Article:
Research & Scholarship

The McCluskey Center for Violence Prevention will support the development of research to prevent relationship and sexual violence among college students. Over the next several years, we will seek funding to support research teams consisting of faculty, staff and students. Specifically, the research must be focused on primary prevention with a focus on perpetration or peer culture and research teams must include at least one person engaged in practical application of the research findings.

Currently, students, faculty and staff affiliated with the center are engaged in two research projects related to relationship and sexual violence among college students. They are:

How college students describe and experience intimate partner violence:
A University of Utah landscape study

Campus Intimate Partner Violence (CIPV) impacts significant numbers of students on college and university campuses across the U.S. Unfortunately, college students may not identify their experiences with intimate partner violence as such because the language they use to describe their experiences may differ from educational materials university administrators use to describe CIPV. Additionally, on most campuses, website and campus-wide messaging rarely mentions “intimate partner violence” or related terms, including dating and relationship violence, stalking and coerced sex in relationships. Instead, campus communication primarily focuses on “campus safety” as opposed to relationship violence. Without a shared vocabulary or explicit attention to CIPV, students’ beliefs about dating or relationship violence may result in the minimization of their own or their peers’ experiences with and reports of harm.

Utilizing case-study methodology influenced by a power-conscious framework, we are collecting and analyzing data over one calendar year for a comprehensive landscape study of how students at the University of Utah understand and discuss CIPV. Our interdisciplinary team of researchers includes undergraduate and graduate students. Data for this study includes documents describing educational programs, policies and protocols; focus groups with students; and interviews with staff. We intend to develop shared or common terminology for discussing CIPV and to provide insight for educators and administrators striving to educate students about CIPV.

Recruitment for focus groups for this project is currently underway.

The principal investigators for this project are: Chris Linder, Educational Leadership & Policy, College of Education; Jessie Richards, Management, Eccles College of Business; Heather Melton, Sociology, College of Social and Behavioral Science.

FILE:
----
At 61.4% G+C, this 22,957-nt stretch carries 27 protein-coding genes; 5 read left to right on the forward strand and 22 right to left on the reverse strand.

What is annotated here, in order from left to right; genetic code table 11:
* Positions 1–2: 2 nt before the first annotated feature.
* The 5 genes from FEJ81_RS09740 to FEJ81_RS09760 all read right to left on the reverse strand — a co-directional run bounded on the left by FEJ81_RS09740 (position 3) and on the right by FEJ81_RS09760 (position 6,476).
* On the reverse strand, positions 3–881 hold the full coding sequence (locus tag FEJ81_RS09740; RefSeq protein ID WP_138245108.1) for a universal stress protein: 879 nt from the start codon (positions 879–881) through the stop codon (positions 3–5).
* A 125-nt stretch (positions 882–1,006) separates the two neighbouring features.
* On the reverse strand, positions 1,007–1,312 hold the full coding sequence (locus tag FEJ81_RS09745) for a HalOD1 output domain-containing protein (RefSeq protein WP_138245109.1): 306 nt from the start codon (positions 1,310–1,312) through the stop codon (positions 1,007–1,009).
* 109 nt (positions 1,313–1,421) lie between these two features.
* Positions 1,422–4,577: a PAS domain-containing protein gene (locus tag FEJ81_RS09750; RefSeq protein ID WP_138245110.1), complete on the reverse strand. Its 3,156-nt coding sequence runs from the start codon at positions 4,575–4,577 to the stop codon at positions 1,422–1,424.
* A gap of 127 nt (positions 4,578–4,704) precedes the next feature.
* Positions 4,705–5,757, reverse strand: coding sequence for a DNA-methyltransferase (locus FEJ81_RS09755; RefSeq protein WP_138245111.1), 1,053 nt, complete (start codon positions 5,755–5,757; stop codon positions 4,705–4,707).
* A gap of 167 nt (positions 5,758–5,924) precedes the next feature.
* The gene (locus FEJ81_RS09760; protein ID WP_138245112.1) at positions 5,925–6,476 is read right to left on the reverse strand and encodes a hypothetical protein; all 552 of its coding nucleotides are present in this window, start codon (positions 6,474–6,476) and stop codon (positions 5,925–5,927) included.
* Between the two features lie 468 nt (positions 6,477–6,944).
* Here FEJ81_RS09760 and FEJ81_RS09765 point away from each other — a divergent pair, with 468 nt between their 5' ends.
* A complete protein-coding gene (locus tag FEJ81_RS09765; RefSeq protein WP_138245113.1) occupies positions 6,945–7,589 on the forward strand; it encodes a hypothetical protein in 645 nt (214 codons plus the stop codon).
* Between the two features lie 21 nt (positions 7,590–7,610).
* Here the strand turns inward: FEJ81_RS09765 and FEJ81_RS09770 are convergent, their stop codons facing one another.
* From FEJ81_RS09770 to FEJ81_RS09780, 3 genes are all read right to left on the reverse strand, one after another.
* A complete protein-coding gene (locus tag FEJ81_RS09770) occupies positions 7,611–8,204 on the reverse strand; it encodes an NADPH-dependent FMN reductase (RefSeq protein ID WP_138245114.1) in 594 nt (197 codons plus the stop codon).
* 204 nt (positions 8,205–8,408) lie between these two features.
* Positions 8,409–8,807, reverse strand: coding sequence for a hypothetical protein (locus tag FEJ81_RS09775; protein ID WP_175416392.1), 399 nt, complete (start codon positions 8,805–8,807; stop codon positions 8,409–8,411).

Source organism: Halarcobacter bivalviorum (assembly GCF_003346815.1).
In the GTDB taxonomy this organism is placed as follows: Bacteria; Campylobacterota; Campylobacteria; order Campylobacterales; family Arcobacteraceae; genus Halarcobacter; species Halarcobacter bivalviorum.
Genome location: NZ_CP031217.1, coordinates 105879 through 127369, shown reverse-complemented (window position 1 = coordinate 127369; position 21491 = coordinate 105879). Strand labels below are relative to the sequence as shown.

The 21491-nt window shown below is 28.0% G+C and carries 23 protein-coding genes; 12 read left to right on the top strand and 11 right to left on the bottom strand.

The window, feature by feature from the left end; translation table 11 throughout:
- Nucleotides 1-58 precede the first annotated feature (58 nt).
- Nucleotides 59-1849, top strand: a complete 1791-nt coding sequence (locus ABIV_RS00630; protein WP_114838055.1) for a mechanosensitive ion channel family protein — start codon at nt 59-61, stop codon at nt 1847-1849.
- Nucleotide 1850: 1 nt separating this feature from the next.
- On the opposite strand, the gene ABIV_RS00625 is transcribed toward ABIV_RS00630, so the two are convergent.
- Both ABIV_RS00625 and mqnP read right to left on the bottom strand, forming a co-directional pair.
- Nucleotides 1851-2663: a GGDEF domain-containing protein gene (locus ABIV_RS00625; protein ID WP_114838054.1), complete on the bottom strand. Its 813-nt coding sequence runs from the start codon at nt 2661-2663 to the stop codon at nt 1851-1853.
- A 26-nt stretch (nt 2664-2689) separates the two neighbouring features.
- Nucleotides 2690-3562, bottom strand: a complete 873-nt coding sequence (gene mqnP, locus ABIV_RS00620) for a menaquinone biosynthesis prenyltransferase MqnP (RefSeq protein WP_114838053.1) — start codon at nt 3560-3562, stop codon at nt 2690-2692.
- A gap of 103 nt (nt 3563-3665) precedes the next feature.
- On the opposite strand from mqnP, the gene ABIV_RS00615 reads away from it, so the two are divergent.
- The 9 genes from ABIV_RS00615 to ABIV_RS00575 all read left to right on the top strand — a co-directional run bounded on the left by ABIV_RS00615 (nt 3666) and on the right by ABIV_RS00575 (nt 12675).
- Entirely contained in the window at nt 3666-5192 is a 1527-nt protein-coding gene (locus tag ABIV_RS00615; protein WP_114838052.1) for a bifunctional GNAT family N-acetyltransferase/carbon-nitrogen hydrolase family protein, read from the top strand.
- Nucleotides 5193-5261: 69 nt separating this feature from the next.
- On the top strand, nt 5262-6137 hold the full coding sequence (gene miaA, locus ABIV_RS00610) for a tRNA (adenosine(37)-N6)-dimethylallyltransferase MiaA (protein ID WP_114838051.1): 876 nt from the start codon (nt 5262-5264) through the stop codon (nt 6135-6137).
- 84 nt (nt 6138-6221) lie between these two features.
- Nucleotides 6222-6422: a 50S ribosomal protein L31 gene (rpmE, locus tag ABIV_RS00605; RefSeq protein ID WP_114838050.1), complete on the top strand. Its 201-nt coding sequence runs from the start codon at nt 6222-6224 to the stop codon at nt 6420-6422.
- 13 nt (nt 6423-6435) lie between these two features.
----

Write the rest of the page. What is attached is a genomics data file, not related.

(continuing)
More Information

Patterns of Perpetration Study

Between 10-25% of college men have engaged in perpetration of coerced sex, yet most do not identify their behavior as such. In fact, Abbey and colleagues (2012) suggest that college men have a difficult time distinguishing between “coercion” and “seduction” (i.e., the role of power in coerced sexual assault). Further, because sex education in most of the U.S. is ineffective, many young people learn about sex through watching pornography rather than talking with trusted adults about how to engage in equitable, consensual, pleasurable sexual behaviors. Lack of knowledge and unequal distributions of power contribute to a lack of understanding about patterns of perpetration of sexual violence among college students.

Further, research about campus sexual violence largely centers on understanding factors for victimization, not perpetration. In one study examining 10 years of research on campus sexual violence, fewer than 10% of articles focused on perpetration; more than 50% focused on victimization. The limited research that does exist about campus perpetration patterns overly centers alcohol as a factor, leaving examinations of power and peer culture out of the equation.

Therefore, we seek to better understand patterns of sexual violence perpetration among college students through a mixed methods study. First, we will survey college students using the Sexual Strategies Scale to better understand rates of perpetration in our local environment. Next, we will engage in a phenomenological research design to better understand college students’ relationship to and understanding of healthy sexual behaviors. Specifically, we will recruit at least 100 college students to participate in two interviews and to maintain a sexual behaviors journal for one semester.

We will recruit a research team in Fall 2020 and begin the study in Spring 2021.